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The makers of the first corn genetically modified to be tolerant of drought said they are confident it will prove its value to farmers despite an environmental group's charge that it provides only modest yield gains.
The drought-tolerant corn, a collaboration between BASF SE (BAS.XE, BASFY) and Monsanto Co. (MON), is being marketed under the DroughtGard brand and is scheduled for widespread introduction in 2013.
It is being tested by 250 farmers this year, and the results will take precedent over the Union of Concerned Scientists' report that was released Tuesday, said Peter Eckes, president of BASF's plant science division.
"Farmers will trust what they see," Eckes said in an interview.
The Union of Concerned Scientists, a frequent critic of genetically modified crops, said the biotech industry has "made little real-world progress" on reducing yield losses from drought.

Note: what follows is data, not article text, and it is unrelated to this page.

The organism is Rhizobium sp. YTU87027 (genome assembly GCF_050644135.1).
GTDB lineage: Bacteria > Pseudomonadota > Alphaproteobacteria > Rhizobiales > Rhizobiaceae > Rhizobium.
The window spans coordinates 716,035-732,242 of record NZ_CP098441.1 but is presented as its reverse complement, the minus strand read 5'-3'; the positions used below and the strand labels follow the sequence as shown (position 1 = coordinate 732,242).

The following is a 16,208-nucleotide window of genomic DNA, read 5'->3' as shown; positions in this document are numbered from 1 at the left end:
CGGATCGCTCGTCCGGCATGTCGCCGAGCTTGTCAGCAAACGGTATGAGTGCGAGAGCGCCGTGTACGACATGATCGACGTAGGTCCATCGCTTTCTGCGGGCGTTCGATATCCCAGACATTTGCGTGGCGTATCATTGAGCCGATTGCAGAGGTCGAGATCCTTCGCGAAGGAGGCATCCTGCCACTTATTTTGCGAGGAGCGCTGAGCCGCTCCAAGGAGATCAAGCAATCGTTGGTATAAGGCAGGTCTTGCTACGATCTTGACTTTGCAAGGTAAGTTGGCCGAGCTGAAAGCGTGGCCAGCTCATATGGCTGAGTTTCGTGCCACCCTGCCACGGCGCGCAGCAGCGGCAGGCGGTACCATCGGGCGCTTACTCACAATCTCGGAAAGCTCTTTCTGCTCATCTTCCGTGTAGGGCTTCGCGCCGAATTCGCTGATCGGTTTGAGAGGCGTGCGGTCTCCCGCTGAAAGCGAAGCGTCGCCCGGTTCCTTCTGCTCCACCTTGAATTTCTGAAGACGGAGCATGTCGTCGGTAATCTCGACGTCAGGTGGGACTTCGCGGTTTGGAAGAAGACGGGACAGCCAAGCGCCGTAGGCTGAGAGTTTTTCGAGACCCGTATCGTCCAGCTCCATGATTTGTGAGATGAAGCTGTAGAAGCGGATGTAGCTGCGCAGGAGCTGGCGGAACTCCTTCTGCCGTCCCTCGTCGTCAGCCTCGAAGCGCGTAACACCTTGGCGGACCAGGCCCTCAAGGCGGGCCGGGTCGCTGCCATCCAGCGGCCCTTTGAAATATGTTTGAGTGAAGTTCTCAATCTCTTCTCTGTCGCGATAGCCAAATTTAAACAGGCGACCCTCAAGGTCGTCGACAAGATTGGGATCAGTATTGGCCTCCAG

"Despite many years of research and millions of dollars in development costs, DroughtGard doesn't outperform the non-engineered alternatives," Doug Gurian-Sherman, a senior scientist with the group and author of the report, said in a statement Tuesday.
The group's report suggests that broader efforts to develop genetically modified drought-tolerant traits have slowed and it advocates more public funding for conventional breeding programs. It said DroughtGard, based on limited data, has performed only slightly better than conventionally bred drought-tolerant seeds.